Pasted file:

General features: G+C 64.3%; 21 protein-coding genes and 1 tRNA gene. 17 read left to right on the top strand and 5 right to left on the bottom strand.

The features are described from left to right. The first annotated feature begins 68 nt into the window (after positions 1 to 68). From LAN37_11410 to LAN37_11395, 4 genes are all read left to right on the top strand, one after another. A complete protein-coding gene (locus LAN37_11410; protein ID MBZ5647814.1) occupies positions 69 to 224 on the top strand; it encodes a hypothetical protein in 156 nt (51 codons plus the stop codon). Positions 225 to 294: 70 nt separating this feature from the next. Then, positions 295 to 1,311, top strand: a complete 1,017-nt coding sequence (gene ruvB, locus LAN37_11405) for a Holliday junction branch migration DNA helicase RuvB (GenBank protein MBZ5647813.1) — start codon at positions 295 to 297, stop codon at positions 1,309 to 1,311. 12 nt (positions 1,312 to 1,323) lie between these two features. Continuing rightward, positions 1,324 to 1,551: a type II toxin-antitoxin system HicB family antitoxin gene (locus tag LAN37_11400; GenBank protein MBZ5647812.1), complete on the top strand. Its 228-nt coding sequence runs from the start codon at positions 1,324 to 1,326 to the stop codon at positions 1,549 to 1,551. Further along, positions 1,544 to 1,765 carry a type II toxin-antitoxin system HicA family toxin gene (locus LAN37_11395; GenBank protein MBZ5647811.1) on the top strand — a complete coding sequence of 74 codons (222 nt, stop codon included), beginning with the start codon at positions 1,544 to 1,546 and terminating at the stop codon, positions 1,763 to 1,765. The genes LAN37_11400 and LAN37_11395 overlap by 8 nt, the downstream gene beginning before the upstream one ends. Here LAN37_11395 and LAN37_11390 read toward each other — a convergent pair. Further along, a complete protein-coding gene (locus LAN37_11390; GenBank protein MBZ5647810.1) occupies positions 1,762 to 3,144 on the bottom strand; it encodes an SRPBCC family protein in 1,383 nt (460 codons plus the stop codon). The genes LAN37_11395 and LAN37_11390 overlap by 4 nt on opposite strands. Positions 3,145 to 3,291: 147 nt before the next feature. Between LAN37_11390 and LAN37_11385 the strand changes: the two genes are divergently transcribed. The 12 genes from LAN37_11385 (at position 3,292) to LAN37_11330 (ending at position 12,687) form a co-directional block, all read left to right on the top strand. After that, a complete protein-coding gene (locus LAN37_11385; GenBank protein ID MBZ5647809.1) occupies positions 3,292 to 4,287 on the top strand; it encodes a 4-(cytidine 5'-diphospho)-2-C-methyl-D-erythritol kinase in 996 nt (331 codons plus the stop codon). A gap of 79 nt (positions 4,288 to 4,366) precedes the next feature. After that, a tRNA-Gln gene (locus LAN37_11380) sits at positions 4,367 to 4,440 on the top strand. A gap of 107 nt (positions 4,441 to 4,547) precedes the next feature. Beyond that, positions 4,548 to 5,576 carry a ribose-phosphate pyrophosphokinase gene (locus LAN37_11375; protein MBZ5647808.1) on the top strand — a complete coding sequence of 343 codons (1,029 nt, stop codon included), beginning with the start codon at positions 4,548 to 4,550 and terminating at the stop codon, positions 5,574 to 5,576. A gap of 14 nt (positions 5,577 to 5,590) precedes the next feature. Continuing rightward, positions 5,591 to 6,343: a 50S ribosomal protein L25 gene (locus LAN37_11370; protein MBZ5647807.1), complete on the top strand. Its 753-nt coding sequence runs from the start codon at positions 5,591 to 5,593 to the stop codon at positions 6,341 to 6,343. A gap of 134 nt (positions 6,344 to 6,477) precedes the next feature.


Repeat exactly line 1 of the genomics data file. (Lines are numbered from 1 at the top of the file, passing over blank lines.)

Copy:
General features: G+C 64.3%; 21 protein-coding genes and 1 tRNA gene. 17 read left to right on the top strand and 5 right to left on the bottom strand.